In order to align compensation expectations appropriately with their skills and their worth to a current employer, information security professionals must understand their market value.
1. The importance of security to the organization
Functions closely aligned with a company's line of business that are essential to its success will be compensated at a higher rate than those that are further removed. So, in order to calculate their professional worth and understand the leverage that they may have in negotiating an information security salary, all infosec pros should understand why their employers have made investments in information security and the value of the assets that they are protecting.
For example, if you work in a technology company and your job is to make sure software is written securely, you can be confident that the company places value on the skills you bring to the table. If this is the case, you should be able to command something of a premium for your talent.
Conversely, if you work in an environment where information security only exists because of a regulation or an audit requirement, chances are your organization is not concerned with quality or performance, but rather with having a warm body who can serve to demonstrate compliance. In such a situation, you most likely would not have a great deal of leverage and would have to accept whatever the company is willing to pay you with little recourse.
2. The sharpness of your security skills
The information security profession is unique in the wide variety of specialized skills that it demands. In addition, because security and risk management are key elements in the introduction of all new technologies and business regulations, there is great value to professionals who keep their security skills sharp and remain current with new developments in the field, such as emerging attack techniques and new defensive technologies. Information security professionals who let their security skills lapse, however, will find themselves at a competitive disadvantage and will offer less value to their employers.
When figuring out your market value, try to determine which skills make you unique as compared to others, both within in your team and within your field. As you undergo this exercise, ask yourself questions such as:
- Which of my skills does my company rely on me (and only me) for?
- What new skills have I learned in the last 12 months?
- Do I have a good understanding of security/risk trends that correlate with my company's business?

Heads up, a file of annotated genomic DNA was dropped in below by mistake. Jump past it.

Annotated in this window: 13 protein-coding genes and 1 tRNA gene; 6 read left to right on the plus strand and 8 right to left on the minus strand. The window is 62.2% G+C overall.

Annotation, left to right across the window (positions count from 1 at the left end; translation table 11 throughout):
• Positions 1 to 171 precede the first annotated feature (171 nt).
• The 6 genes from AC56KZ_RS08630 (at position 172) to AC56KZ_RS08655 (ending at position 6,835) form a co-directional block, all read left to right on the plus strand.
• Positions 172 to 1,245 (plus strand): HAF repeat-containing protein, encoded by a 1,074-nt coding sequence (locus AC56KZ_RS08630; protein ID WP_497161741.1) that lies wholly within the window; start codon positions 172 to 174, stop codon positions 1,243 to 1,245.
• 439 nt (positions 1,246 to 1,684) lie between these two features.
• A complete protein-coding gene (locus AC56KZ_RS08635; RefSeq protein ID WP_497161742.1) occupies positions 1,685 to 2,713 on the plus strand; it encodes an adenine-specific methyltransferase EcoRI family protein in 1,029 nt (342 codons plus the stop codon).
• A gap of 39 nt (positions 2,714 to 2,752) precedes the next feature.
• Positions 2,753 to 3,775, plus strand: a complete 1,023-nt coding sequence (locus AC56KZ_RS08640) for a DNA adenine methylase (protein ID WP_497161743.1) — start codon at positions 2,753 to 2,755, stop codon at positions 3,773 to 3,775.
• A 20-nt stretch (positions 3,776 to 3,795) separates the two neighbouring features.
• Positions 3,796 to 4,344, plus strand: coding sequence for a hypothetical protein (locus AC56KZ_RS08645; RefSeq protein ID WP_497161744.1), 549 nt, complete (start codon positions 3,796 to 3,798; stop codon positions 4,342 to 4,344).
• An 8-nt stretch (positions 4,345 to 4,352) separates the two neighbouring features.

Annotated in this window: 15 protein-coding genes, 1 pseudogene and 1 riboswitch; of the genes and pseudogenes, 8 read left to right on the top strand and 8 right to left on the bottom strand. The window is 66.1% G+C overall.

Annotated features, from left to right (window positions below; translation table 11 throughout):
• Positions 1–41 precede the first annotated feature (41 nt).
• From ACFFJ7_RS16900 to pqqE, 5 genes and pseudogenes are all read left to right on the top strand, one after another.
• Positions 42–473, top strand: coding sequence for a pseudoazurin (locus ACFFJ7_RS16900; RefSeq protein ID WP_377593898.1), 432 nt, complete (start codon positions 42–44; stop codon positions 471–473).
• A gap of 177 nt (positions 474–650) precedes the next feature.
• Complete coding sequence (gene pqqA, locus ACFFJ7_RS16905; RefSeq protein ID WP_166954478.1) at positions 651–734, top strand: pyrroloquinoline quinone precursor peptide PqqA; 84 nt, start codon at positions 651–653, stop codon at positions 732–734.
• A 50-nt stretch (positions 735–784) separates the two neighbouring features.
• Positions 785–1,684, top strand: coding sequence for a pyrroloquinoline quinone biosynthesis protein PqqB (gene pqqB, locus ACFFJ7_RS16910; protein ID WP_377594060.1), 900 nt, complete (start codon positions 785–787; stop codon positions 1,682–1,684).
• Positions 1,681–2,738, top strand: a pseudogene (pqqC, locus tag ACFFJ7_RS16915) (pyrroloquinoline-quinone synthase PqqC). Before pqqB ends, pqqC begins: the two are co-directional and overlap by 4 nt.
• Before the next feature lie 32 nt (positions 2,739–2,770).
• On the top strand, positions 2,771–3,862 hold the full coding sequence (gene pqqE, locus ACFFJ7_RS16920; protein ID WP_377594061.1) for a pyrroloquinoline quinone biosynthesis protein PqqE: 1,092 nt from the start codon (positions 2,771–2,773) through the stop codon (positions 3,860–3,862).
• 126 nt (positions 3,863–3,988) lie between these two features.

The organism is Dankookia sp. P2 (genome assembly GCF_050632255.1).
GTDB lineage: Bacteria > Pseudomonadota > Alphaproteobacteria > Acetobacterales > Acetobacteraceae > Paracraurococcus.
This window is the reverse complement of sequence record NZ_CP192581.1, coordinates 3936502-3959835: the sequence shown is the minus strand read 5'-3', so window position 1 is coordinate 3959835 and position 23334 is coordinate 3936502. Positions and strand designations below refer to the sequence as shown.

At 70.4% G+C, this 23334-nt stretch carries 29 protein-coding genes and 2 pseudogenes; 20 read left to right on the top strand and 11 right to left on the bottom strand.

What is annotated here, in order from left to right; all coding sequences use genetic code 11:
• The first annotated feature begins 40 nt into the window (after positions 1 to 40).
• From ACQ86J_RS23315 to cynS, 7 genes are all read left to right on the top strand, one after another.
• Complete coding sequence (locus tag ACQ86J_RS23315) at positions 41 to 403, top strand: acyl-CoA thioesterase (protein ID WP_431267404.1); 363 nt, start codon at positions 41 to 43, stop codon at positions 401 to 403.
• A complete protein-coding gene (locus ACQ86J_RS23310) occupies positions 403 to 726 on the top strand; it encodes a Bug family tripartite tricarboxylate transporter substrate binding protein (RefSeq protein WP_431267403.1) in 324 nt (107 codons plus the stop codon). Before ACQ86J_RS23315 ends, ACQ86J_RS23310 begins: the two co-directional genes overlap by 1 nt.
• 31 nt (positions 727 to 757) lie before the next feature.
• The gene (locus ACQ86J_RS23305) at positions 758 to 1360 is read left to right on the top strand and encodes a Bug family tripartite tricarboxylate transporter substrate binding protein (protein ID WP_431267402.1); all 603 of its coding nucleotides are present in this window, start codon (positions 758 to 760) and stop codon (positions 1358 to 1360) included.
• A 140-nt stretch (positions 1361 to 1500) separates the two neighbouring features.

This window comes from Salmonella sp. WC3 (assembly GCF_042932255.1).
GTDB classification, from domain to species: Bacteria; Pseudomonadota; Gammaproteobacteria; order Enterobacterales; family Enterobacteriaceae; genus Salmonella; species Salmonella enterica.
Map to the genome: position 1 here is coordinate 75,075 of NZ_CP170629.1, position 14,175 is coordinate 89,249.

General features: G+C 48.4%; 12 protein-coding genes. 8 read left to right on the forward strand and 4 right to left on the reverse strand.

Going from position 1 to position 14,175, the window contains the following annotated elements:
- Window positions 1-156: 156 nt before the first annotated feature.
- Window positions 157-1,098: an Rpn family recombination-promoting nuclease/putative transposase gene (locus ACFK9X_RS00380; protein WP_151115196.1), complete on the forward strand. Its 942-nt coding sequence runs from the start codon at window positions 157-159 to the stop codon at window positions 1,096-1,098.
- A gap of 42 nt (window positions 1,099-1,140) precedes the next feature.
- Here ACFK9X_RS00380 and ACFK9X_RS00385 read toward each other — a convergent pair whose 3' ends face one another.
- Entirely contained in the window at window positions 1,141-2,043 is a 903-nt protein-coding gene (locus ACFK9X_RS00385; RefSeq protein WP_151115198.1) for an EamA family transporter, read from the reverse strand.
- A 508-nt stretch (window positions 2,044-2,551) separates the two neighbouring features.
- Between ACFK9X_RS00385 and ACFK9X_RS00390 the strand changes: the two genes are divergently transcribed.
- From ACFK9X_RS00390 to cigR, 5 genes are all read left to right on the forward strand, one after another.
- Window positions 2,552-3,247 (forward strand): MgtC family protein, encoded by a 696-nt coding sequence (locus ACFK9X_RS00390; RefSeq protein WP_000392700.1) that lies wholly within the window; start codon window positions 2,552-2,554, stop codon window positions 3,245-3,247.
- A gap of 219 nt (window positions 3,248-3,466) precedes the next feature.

- If I had to find a new job tomorrow, which of my skills would have value in the open market?
The more complete your answers are to these questions, the better you will be able to articulate your market value to both current and future employers.
3. Talent: Supply and demand
Individuals often have more influence over their compensation than they realize, but one factor they cannot control is the external market's need for skills and the competition for talent. In many cases, compensation is determined by the simple laws of supply and demand.
The more options that an information security professional has for similar employment, the better chance that he or she will receive higher compensation. Likewise, if your skills are unique to a specific market, and there are not many options for similar employment, your employer may be able to drive down compensation.
A prime example of this would be the Washington, DC market's need for information security professionals that hold security clearances . For a good portion of the information security work in the DC area, security clearances are required both to provide security services and to sell products to the government. There are many government contractors who compete for this business and can only win if they have the information security professionals on staff to deliver. Thus, information security professionals who hold these clearances can leverage their skills to command higher compensation.
Conversely, if the same infosec pros found themselves in an area where there was not a need for cleared information security professionals, they may have to consider a pay cut to perform a similar job.
Please treat these as guidelines to follow, not absolute gospel. There are many other items that go into determining compensation, and these vary from organization to organization: They can include your current compensation, corporate culture, work/life balance, cost of living, industry, organizational size and too many others to list. The best piece of advice: Continue to build your skills, build your brand and create value. If your current employer does not recognize your worth, chances are a future one will.
This was first published in May 2010